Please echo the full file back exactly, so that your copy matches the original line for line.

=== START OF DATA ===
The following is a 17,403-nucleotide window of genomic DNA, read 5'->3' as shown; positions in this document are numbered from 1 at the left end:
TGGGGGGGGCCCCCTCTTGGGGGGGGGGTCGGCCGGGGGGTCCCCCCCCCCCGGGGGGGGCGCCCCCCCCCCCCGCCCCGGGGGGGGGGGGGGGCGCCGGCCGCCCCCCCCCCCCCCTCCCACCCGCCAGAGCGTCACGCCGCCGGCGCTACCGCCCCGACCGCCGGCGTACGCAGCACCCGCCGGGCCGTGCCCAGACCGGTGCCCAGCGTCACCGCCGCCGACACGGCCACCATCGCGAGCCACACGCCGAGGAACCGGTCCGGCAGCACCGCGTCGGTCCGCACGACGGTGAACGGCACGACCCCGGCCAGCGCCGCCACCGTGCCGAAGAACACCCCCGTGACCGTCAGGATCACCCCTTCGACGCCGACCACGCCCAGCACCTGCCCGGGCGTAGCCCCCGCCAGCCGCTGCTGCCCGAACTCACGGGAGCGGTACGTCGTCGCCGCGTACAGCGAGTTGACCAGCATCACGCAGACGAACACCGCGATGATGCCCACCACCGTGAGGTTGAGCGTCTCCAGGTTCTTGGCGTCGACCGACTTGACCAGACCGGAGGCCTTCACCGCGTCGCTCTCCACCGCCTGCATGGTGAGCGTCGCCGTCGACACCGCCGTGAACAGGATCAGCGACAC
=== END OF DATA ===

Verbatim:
The following is a 17,403-nucleotide window of genomic DNA, read 5'->3' as shown; positions in this document are numbered from 1 at the left end:
TGGGGGGGGCCCCCTCTTGGGGGGGGGGTCGGCCGGGGGGTCCCCCCCCCCCGGGGGGGGCGCCCCCCCCCCCCGCCCCGGGGGGGGGGGGGGGCGCCGGCCGCCCCCCCCCCCCCCTCCCACCCGCCAGAGCGTCACGCCGCCGGCGCTACCGCCCCGACCGCCGGCGTACGCAGCACCCGCCGGGCCGTGCCCAGACCGGTGCCCAGCGTCACCGCCGCCGACACGGCCACCATCGCGAGCCACACGCCGAGGAACCGGTCCGGCAGCACCGCGTCGGTCCGCACGACGGTGAACGGCACGACCCCGGCCAGCGCCGCCACCGTGCCGAAGAACACCCCCGTGACCGTCAGGATCACCCCTTCGACGCCGACCACGCCCAGCACCTGCCCGGGCGTAGCCCCCGCCAGCCGCTGCTGCCCGAACTCACGGGAGCGGTACGTCGTCGCCGCGTACAGCGAGTTGACCAGCATCACGCAGACGAACACCGCGATGATGCCCACCACCGTGAGGTTGAGCGTCTCCAGGTTCTTGGCGTCGACCGACTTGACCAGACCGGAGGCCTTCACCGCGTCGCTCTCCACCGCCTGCATGGTGAGCGTCGCCGTCGACACCGCCGTGAACAGGATCAGCGACAC